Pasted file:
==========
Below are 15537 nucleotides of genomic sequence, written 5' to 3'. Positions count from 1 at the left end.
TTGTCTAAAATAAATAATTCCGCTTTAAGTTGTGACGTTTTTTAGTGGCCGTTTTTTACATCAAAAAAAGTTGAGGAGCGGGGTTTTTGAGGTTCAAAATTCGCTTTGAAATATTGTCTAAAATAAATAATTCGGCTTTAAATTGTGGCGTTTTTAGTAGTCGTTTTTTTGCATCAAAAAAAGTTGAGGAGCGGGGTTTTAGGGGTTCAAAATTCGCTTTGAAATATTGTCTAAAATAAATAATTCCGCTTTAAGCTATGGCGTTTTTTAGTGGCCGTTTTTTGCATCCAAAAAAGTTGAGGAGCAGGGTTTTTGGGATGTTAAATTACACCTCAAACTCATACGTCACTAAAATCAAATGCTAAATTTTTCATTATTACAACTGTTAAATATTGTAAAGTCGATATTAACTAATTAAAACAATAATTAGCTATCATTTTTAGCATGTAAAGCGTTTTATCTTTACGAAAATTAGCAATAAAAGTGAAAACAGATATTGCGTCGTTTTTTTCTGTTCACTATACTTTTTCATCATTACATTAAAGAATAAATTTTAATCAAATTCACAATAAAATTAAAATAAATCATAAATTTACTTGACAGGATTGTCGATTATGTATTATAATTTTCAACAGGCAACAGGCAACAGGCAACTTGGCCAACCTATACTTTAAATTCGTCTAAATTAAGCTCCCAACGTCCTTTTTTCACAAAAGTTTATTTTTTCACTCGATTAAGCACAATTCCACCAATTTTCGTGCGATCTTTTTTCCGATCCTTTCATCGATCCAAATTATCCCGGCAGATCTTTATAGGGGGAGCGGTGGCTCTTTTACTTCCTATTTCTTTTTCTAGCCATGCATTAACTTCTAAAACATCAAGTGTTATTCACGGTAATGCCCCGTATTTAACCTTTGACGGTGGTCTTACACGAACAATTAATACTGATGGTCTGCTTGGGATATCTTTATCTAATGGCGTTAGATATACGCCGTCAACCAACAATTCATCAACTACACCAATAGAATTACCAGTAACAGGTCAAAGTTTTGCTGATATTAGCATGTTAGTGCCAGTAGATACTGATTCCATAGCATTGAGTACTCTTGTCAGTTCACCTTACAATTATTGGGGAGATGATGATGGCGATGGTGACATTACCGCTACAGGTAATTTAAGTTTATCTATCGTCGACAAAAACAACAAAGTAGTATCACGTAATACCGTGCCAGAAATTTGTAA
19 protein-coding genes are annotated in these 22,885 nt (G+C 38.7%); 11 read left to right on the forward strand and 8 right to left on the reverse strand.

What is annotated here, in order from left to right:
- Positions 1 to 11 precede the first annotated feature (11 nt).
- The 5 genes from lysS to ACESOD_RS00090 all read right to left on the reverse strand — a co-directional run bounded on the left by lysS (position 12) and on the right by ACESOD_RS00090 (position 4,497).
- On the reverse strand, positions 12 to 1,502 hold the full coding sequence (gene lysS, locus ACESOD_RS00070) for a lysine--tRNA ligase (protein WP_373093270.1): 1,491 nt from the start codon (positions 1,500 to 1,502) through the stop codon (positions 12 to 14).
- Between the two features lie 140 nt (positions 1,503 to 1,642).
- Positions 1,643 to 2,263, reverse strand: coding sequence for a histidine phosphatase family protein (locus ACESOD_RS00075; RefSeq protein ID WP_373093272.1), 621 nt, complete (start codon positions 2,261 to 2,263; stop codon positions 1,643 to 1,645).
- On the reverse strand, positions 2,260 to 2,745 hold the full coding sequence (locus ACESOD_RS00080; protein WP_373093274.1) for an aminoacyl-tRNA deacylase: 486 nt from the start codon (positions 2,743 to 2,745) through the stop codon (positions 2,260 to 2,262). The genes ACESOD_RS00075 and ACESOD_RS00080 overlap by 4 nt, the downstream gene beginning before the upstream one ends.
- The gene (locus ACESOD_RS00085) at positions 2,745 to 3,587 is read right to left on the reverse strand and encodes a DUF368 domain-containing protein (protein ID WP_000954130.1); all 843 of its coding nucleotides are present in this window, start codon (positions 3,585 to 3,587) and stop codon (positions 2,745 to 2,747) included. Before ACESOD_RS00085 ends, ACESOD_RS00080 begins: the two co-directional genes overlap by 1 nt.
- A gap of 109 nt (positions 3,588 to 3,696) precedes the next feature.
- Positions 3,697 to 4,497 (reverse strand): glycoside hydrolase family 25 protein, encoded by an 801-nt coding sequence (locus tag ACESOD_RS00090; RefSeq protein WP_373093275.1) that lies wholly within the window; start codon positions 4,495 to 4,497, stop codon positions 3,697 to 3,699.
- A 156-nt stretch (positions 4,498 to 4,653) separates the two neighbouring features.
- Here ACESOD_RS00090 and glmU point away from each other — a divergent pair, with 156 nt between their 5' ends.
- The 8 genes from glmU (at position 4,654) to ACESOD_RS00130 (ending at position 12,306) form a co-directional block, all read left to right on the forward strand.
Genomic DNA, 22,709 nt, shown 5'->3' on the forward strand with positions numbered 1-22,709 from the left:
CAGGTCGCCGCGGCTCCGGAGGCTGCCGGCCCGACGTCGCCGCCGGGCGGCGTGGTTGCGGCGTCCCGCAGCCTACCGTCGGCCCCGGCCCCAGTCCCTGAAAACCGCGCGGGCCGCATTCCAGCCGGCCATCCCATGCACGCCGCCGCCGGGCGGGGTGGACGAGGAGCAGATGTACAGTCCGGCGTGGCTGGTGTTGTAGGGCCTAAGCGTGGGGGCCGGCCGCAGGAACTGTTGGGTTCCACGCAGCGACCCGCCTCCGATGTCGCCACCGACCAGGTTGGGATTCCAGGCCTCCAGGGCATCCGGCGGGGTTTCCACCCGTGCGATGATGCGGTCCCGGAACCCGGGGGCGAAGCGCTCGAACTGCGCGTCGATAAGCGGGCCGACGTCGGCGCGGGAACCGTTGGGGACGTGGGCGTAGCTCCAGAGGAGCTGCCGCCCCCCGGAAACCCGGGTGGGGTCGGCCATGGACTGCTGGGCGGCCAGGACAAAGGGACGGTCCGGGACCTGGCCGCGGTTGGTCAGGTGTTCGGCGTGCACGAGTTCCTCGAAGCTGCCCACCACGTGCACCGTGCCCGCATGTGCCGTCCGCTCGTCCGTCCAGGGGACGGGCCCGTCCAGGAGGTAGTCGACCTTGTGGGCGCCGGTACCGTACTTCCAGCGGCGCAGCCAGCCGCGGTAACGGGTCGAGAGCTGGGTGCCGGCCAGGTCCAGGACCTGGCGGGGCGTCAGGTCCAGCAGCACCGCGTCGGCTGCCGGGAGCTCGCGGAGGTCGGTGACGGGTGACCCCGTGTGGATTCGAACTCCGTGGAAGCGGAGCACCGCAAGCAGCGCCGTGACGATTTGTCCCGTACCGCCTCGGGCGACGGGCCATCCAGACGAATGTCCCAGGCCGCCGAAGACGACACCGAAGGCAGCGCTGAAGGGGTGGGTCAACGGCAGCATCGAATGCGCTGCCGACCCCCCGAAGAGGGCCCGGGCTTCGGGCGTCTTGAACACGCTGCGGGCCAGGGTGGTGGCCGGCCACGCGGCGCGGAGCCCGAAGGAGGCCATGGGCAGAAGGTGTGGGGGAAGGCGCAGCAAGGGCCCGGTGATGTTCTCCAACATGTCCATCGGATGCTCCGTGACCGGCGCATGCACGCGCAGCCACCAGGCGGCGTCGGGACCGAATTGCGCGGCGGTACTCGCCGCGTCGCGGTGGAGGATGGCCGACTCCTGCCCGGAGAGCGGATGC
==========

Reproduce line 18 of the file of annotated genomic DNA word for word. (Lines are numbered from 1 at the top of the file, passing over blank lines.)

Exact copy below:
CAGGTCGCCGCGGCTCCGGAGGCTGCCGGCCCGACGTCGCCGCCGGGCGGCGTGGTTGCGGCGTCCCGCAGCCTACCGTCGGCCCCGGCCCCAGTCCCTGAAAACCGCGCGGGCCGCATTCCAGCCGGCCATCCCATGCACGCCGCCGCCGGGCGGGGTGGACGAGGAGCAGATGTACAGTCCGGCGTGGCTGGTGTTGTAGGGCCTAAGCGTGGGGGCCGGCCGCAGGAACTGTTGGGTTCCACGCAGCGACCCGCCTCCGATGTCGCCACCGACCAGGTTGGGATTCCAGGCCTCCAGGGCATCCGGCGGGGTTTCCACCCGTGCGATGATGCGGTCCCGGAACCCGGGGGCGAAGCGCTCGAACTGCGCGTCGATAAGCGGGCCGACGTCGGCGCGGGAACCGTTGGGGACGTGGGCGTAGCTCCAGAGGAGCTGCCGCCCCCCGGAAACCCGGGTGGGGTCGGCCATGGACTGCTGGGCGGCCAGGACAAAGGGACGGTCCGGGACCTGGCCGCGGTTGGTCAGGTGTTCGGCGTGCACGAGTTCCTCGAAGCTGCCCACCACGTGCACCGTGCCCGCATGTGCCGTCCGCTCGTCCGTCCAGGGGACGGGCCCGTCCAGGAGGTAGTCGACCTTGTGGGCGCCGGTACCGTACTTCCAGCGGCGCAGCCAGCCGCGGTAACGGGTCGAGAGCTGGGTGCCGGCCAGGTCCAGGACCTGGCGGGGCGTCAGGTCCAGCAGCACCGCGTCGGCTGCCGGGAGCTCGCGGAGGTCGGTGACGGGTGACCCCGTGTGGATTCGAACTCCGTGGAAGCGGAGCACCGCAAGCAGCGCCGTGACGATTTGTCCCGTACCGCCTCGGGCGACGGGCCATCCAGACGAATGTCCCAGGCCGCCGAAGACGACACCGAAGGCAGCGCTGAAGGGGTGGGTCAACGGCAGCATCGAATGCGCTGCCGACCCCCCGAAGAGGGCCCGGGCTTCGGGCGTCTTGAACACGCTGCGGGCCAGGGTGGTGGCCGGCCACGCGGCGCGGAGCCCGAAGGAGGCCATGGGCAGAAGGTGTGGGGGAAGGCGCAGCAAGGGCCCGGTGATGTTCTCCAACATGTCCATCGGATGCTCCGTGACCGGCGCATGCACGCGCAGCCACCAGGCGGCGTCGGGACCGAATTGCGCGGCGGTACTCGCCGCGTCGCGGTGGAGGATGGCCGACTCCTGCCCGGAGAGCGGATGC